Briefing

The urgent American blood shortage, explained

Hospitals will be forced to make hard choices about who receives immediate care due to the critically limited supply

Blood banks across the United States are reporting critical shortages, with donor levels lower now than they were before the pandemic. It's critical that these blood banks have enough of a supply for local hospitals, which risk having to make hard choices about who receives immediate treatment and who must wait. Here's everything you need to know:

How much blood is needed in the United States on a daily basis?

The American Red Cross says that every two seconds, a person in the United States needs blood and/or platelets, making it vital to have a lot banked. Blood is needed for everything from surgeries to traumatic injuries to cancer and sickle cell disease treatments, with roughly 29,000 units of red blood cells, 5,000 units of platelets, and 6,500 units of plasma required on a daily basis. Blood and platelets cannot be made synthetically, making voluntary donations necessary.

Why are there blood shortages?

Every year, only 3 percent of Americans donate blood, and at the start of the COVID-19 pandemic, that number plummeted. Blood drives at schools and clubs were canceled and donor centers were closed, and because of staffing troubles and rising costs, things still haven't gone back to normal. In January, the American Red Cross declared its first-ever blood crisis, after experiencing a 10 percent decline in the number of people donating.

About 60 percent of blood donations are from people who are 40 and older, and Katie Smithson with the Blood Connection told WBTV earlier this month that "we're losing donors quicker than we're gaining donors. Part of that is due in fact to COVID. When COVID hit and schools went virtual, whether it be high schools or colleges, we lost about 30 percent of our donor base because we used to go to these schools and we couldn't anymore because the kids weren't there."

What kind of blood donations are there?

There are a few different types of donations: whole blood, power red (a concentrated dose of red cells), platelet, and plasma. Whole blood — the blood that flows through the veins and contains red cells, white cells, and platelets suspended in plasma — is the "most flexible type of donation," the American Red Cross says. That's because it can be given as is in a transfusion, or separated into red cells, plasma, and platelets, which are distributed to multiple people. Whole blood can be donated as often as every 56 days, up to six times a year.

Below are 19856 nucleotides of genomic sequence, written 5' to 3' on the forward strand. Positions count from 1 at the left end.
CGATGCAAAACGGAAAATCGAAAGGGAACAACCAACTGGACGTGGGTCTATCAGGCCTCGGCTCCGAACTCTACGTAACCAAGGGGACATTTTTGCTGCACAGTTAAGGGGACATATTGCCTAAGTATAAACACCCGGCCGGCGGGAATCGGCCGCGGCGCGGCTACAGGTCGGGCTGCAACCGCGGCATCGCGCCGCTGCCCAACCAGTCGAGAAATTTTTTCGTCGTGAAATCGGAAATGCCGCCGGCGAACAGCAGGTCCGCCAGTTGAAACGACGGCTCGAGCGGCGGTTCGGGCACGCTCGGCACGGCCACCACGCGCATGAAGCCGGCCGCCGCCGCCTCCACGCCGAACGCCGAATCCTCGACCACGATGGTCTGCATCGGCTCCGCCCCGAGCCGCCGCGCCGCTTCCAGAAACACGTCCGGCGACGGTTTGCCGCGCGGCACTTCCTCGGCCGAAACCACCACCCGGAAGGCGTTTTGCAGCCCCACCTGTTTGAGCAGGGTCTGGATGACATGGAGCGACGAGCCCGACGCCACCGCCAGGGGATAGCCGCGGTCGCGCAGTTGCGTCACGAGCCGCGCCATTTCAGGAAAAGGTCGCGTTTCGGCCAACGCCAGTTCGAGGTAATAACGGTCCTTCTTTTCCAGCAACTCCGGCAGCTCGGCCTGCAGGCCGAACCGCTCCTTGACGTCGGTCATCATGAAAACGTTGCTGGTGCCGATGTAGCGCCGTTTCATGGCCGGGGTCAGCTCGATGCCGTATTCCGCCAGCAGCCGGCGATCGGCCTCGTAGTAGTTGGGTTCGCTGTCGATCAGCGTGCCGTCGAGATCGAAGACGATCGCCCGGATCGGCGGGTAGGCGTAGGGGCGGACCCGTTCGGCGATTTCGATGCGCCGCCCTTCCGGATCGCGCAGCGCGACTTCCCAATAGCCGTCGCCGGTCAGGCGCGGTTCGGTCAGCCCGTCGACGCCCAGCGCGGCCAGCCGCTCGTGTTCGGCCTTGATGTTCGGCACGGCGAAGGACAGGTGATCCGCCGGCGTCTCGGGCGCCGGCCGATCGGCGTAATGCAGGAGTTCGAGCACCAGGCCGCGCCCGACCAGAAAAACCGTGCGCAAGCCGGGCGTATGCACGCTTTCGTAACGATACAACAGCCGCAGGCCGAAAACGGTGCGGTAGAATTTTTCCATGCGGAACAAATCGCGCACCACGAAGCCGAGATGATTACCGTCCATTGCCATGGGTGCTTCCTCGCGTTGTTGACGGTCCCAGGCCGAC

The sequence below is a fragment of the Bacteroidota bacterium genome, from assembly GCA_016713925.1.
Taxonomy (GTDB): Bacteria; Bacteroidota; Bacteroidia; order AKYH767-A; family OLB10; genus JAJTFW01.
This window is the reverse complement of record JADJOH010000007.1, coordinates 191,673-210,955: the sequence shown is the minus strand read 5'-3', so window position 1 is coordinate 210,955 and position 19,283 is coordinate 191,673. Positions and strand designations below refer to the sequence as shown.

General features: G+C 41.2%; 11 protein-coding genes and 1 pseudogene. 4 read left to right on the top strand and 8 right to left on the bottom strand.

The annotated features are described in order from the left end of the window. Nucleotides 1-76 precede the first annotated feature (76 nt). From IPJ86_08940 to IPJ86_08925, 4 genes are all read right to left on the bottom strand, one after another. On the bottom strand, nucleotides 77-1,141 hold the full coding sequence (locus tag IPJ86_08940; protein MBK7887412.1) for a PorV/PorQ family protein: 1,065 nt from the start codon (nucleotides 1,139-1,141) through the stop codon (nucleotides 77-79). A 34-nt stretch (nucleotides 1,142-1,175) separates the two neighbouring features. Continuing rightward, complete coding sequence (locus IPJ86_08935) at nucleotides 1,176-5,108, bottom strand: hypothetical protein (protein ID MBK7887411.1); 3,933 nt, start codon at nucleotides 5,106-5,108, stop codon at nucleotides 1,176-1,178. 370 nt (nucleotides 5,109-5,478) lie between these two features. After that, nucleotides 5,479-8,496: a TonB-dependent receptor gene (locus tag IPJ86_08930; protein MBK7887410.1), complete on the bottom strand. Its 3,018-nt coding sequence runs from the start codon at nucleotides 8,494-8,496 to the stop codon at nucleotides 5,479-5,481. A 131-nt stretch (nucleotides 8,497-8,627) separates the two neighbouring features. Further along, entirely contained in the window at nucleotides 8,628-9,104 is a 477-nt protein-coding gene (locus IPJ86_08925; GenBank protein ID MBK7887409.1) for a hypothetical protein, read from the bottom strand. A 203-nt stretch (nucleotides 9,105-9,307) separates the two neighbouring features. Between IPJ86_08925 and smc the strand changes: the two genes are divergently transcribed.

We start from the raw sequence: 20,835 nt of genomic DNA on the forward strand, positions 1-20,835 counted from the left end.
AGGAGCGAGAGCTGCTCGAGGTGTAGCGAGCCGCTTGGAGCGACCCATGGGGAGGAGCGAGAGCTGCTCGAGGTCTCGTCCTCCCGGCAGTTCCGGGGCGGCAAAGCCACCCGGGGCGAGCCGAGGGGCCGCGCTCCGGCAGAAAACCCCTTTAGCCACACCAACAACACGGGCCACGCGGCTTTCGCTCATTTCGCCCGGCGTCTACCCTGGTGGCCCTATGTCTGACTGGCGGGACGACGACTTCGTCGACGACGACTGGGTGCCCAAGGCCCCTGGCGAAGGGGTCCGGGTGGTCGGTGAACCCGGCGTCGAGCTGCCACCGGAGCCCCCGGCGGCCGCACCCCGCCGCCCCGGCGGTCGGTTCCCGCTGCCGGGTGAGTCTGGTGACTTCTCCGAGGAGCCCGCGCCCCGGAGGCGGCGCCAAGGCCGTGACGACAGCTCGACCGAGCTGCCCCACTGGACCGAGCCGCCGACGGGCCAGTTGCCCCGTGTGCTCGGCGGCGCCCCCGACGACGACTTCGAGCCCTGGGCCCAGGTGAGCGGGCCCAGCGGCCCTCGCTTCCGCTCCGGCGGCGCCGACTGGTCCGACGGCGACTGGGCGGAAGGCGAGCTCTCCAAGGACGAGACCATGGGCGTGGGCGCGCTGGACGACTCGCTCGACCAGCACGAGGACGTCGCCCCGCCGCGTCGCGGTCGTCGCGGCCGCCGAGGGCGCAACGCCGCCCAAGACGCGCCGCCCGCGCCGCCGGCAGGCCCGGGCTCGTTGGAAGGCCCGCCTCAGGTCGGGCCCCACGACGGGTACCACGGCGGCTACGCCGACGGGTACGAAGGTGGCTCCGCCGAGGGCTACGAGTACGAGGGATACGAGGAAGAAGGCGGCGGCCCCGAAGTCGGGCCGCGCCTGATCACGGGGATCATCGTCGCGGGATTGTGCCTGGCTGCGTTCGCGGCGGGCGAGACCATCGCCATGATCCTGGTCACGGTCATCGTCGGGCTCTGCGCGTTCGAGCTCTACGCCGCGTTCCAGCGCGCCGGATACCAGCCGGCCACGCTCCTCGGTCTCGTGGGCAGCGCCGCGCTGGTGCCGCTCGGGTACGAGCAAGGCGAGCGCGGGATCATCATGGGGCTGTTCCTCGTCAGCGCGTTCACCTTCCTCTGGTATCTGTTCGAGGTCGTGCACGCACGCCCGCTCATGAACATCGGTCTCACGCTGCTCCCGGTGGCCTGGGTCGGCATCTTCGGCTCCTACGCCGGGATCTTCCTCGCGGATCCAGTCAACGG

What are the requirements to give blood?

It depends on the type of blood donation, and each state has its own requirements when it comes to the minimum age to donate. For safety reasons, donors also have to meet height and weight requirements, to make sure their bodies can tolerate the removal of the required volume of blood.

What type of blood is most needed in the United States?

There are eight major blood types, with O positive being the most common. Over 80 percent of the U.S. population has a positive blood type, and since O positive red blood cells are compatible to all other red blood cells that are positive, it's the blood type given to more patients than any other, the American Red Cross says.

Just 7 percent of the population is O negative, the universal blood type. People who have O negative blood can only receive O negative blood, but because it's the most common blood type used during a transfusion when a patient's blood type is unknown, it's also the first blood supply to run out when there is a shortage.

What are some reasons why a person couldn't donate blood?

Blood donors must meet FDA eligibility criteria to donate blood, and go through a screening every time. People who are sick are not allowed to donate and are asked to come back 24 hours after their symptoms are gone. Those who have low iron are also unable to donate until they raise their levels. Donors will be asked whether they have recently lived or visited a malaria-risk country; if so, a waiting period to give blood is required. Those who have ever had Ebola are also not eligible to donate. People who are pregnant cannot donate, and are asked to wait until six weeks after giving birth.

Under current FDA guidance, a man who has had sex with another man in the past three months must wait for three months before donating. The American Red Cross says it recognizes "the hurt this policy has caused to many in the LGBTQ+ community and believes blood donation eligibility should not be determined by methods that are based upon sexual orientation. We are committed to working with partners toward achieving this goal."

I can't donate blood. How else can I help?

Support your local blood bank by becoming a volunteer — you could be asked to work at blood drives, schedule appointments, and hand out snacks to donors. Monetary donations are also extremely helpful and can be used for everything from upgrading storage facilities to paying for personal protective equipment for nurses. Business owners can also sign up to host blood drives and make a donation for every employee who gives blood.

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